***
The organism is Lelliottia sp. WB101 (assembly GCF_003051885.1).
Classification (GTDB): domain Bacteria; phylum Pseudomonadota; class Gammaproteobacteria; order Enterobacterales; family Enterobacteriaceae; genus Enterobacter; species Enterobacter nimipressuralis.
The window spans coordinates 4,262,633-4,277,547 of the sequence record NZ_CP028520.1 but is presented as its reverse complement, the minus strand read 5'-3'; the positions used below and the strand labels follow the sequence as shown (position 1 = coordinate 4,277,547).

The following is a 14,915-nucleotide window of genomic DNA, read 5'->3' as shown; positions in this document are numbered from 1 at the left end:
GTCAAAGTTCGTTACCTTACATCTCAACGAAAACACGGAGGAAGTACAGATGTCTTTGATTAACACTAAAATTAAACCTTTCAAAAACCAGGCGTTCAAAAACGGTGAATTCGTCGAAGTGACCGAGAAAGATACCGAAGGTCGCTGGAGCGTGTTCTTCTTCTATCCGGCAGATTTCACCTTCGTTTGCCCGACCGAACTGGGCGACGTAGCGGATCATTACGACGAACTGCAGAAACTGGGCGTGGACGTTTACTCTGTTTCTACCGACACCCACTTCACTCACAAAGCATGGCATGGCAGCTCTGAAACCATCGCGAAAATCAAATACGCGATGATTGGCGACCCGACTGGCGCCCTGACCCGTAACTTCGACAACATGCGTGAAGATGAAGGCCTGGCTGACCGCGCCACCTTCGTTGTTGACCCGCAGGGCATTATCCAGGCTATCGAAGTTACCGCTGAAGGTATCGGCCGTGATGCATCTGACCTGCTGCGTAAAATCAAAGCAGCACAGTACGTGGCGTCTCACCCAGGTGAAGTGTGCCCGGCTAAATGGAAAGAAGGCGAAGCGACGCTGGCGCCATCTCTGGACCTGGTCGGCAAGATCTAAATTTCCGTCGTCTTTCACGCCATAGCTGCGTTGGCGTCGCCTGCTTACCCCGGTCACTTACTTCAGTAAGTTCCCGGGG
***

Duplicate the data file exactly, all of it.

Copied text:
The organism is Lelliottia sp. WB101 (assembly GCF_003051885.1).
Classification (GTDB): domain Bacteria; phylum Pseudomonadota; class Gammaproteobacteria; order Enterobacterales; family Enterobacteriaceae; genus Enterobacter; species Enterobacter nimipressuralis.
The window spans coordinates 4,262,633-4,277,547 of the sequence record NZ_CP028520.1 but is presented as its reverse complement, the minus strand read 5'-3'; the positions used below and the strand labels follow the sequence as shown (position 1 = coordinate 4,277,547).

The following is a 14,915-nucleotide window of genomic DNA, read 5'->3' as shown; positions in this document are numbered from 1 at the left end:
GTCAAAGTTCGTTACCTTACATCTCAACGAAAACACGGAGGAAGTACAGATGTCTTTGATTAACACTAAAATTAAACCTTTCAAAAACCAGGCGTTCAAAAACGGTGAATTCGTCGAAGTGACCGAGAAAGATACCGAAGGTCGCTGGAGCGTGTTCTTCTTCTATCCGGCAGATTTCACCTTCGTTTGCCCGACCGAACTGGGCGACGTAGCGGATCATTACGACGAACTGCAGAAACTGGGCGTGGACGTTTACTCTGTTTCTACCGACACCCACTTCACTCACAAAGCATGGCATGGCAGCTCTGAAACCATCGCGAAAATCAAATACGCGATGATTGGCGACCCGACTGGCGCCCTGACCCGTAACTTCGACAACATGCGTGAAGATGAAGGCCTGGCTGACCGCGCCACCTTCGTTGTTGACCCGCAGGGCATTATCCAGGCTATCGAAGTTACCGCTGAAGGTATCGGCCGTGATGCATCTGACCTGCTGCGTAAAATCAAAGCAGCACAGTACGTGGCGTCTCACCCAGGTGAAGTGTGCCCGGCTAAATGGAAAGAAGGCGAAGCGACGCTGGCGCCATCTCTGGACCTGGTCGGCAAGATCTAAATTTCCGTCGTCTTTCACGCCATAGCTGCGTTGGCGTCGCCTGCTTACCCCGGTCACTTACTTCAGTAAGTTCCCGGGG